On 16-17 July, the EU is hosting in Brussels a Partnership Forum for Somalia. This comes at a crucial time. Things in the Horn are in a state of flux such as we have not seen for years. There is a chance that one of the most volatile and fragile regions of the continent could begin to stabilise. But only if local actors are willing, and the international community is united and supportive. Neither can be taken for granted.
African Arguments has just started publishing a series of articles on the situation in the Horn, the Red Sea and the growing - but contentious - links with the Gulf Arab countries. You can find the first one by Alex de Waal here. In practice there are several distinct, but linked dynamics that are beginning to change relationships within the region.
Firstly, Somalia. The long, slow process of putting the country back together after its 20-year crisis is at risk of stalling. With the help of the AU’s force AMISOM (funded primarily by the EU), the EU itself, and the UN assistance mission UNSOM, sufficient military stability was brought to Somalia to allow a political process to begin which resulted in the agreement on a new federal structure in 2012. Al Shabab has been kept at bay, and new state governments set up. True, the federal structures remain weak, no effective central security force yet exists and what we call corruption is an embedded part of the political process. But political arguments have taken place in Parliament rather than with guns in the street, and the economy has begun to revive. Nevertheless, both security and the political process remains very fragile, and can easily be disrupted unless the international community is consistent, supportive and united.
This is where there is a risk of Gulf actors destabilising Somalia. The UAE in particular is actively applying in the Horn its overall foreign policy - to contain Iran, fight political Islam (and therefore the influence of Turkey and Qatar), and establish trade dominance in the region. It has therefore fostered links with Puntland, Somaliland and Eritrea to secure ports in the region (Bosaso, Berbera and Assab respectively), which, by accident or design, feeds separatist tendencies in Puntland and risks unbalancing the Somali political settlement. They may be influenced in this by reported Qatari and Turkish support for the federal government. With political allegiance revolving around the distribution of resources, many Somali political leaders seek whatever external support they can get, and it complicates the domestic political process if this becomes entangled with external actors’ ideological agendas.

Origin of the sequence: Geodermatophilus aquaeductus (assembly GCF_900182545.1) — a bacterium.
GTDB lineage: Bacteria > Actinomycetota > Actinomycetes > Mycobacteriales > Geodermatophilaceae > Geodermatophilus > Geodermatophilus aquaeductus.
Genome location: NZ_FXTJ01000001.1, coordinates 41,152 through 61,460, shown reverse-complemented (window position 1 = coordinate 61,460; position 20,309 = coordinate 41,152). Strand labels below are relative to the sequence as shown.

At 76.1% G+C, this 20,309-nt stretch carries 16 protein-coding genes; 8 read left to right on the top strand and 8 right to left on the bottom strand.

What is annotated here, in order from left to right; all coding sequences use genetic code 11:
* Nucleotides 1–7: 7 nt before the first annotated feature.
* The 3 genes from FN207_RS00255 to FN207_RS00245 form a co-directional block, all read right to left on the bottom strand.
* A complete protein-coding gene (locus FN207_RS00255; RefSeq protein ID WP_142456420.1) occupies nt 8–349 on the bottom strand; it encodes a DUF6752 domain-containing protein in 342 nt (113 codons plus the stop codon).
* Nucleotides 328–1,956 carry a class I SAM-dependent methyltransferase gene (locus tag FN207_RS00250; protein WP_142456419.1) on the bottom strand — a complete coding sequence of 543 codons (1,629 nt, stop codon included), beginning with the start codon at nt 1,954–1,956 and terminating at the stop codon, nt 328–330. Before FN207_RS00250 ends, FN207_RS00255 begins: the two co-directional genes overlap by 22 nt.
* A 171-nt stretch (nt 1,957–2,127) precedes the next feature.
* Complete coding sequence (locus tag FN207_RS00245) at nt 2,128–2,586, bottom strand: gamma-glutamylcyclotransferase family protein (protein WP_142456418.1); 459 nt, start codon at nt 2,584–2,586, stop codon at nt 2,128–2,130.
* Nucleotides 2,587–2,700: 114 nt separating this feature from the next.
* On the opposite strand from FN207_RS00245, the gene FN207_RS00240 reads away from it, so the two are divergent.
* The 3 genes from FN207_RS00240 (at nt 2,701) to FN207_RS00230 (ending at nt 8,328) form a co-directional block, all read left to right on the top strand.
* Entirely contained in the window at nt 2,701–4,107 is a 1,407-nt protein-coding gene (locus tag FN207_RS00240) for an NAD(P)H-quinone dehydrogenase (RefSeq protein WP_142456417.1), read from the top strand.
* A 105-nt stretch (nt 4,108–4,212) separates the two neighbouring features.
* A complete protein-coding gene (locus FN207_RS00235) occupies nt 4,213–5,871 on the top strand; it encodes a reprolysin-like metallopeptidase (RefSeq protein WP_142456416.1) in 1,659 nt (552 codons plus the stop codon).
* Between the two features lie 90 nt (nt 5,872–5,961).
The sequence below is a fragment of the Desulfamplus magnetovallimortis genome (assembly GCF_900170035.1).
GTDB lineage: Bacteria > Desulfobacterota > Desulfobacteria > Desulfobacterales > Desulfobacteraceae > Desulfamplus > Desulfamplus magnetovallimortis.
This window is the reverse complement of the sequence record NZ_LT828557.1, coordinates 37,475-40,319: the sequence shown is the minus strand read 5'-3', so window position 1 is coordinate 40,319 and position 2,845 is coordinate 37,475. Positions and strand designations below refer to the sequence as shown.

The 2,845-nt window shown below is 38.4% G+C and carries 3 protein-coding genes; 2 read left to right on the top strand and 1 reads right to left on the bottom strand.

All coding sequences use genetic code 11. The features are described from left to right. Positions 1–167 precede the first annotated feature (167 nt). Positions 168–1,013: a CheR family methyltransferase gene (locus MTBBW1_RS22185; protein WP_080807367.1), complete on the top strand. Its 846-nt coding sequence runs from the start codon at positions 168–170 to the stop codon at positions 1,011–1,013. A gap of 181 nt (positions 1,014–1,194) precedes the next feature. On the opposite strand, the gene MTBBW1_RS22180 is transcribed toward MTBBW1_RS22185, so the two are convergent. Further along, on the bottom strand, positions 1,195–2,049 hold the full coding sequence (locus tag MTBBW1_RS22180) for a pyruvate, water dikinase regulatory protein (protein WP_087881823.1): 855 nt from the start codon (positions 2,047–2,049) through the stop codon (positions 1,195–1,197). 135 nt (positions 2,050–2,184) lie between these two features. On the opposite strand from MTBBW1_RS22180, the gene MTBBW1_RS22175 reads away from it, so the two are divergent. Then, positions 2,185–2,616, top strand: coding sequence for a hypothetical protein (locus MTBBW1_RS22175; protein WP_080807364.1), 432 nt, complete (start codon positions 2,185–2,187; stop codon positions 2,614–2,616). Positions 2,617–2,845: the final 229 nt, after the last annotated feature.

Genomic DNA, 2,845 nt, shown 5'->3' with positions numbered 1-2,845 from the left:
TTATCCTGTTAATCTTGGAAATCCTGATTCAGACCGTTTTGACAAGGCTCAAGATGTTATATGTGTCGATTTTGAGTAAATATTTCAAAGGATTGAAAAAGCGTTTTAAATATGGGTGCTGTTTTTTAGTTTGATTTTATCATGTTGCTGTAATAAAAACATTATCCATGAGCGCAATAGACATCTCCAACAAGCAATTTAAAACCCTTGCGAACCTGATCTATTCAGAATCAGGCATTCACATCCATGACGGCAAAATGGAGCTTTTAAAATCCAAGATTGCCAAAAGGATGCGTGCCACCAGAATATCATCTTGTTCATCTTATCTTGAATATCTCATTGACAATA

Nor can what happens in Somalia and the Horn be separated from the war in Yemen, only a few miles away across the Bab al Mandab strait. For Saudi Arabia, it is critical that they can retain access to the Indian Ocean from the Red Sea. With Iran on the other side of the Straits of Hormuz, they are reluctant to see a Yemen in league with Iran controlling the straits on the other side of the peninsula. The campaign against the Houthis looks set to continue, but not with any greater prospect of success. But it means the Saudis should be interested not simply in having friends in the Horn, but having stability there.
A dynamic and positive new element is the rapprochement between Ethiopia and Eritrea. The appointment of Abiy Ahmed Ali as Prime Minister of Ethiopia is potentially transformational for both Ethiopia and the region. Not only the first Oromo to be leader, but also the first to have a Muslim as well as Christian background (and to have written a PhD on resolving inter-religious conflict), Abiy has swiftly and decisively demonstrated a willingness to address both the domestic and regional sources of instability for Ethiopia.
One of the first things he has done is take steps to resolve the festering conflict with Eritrea which had become an entrenched part of both nations’ narrative. Whether under pressure from the Gulf or of his own volition, Abiy’s visit to Asmara and Isaias’ visit to Addis Ababa appear to have broken the logjam. Peace is not yet assured, but this step would greatly increase the chances of IGAD reaching a consensus on regional conflicts and acting with greater effectiveness to resolve them.
The other persistent source of instability in the region is South Sudan. Though far from the Red Sea coast, and of more interest to China than the Gulf, the pernicious and brutal conflict, the increasing fragmentation of the country and the complete failure of the state cause great human suffering and divert both political attention and financial/aid resources from development and peace-building elsewhere. Sudan, now undergoing international rehabilitation, is joining the regional effort. But to date nothing has managed to persuade the warring factions to genuinely reconcile or find a modus vivendi. Without a more forceful and united regional approach, this conflict will persist, to everyone’s detriment.
Both Britain and the EU, together and separately, have played a constructive role in the Horn since the London conference on Somalia in 2011. Working with the AU and UN, for a while there was an international consensus on stabilising Somalia. The EU Operation Atalanta has played a critical role in ending the crisis of piracy in the Gulf of Aden, and the financial support for AMISOM has been irreplaceable.
It is now essential that the UK and EU continue to operate in the closest cooperation, and that the new Gulf actors are brought into this international consensus. For this, a common understanding and active diplomacy are both needed. And that is part of the purpose of the assessments now being published by African Arguments, as well as the meeting in Brussels. This region is too important to neglect.
Nicholas Westcott is the Director of RAS.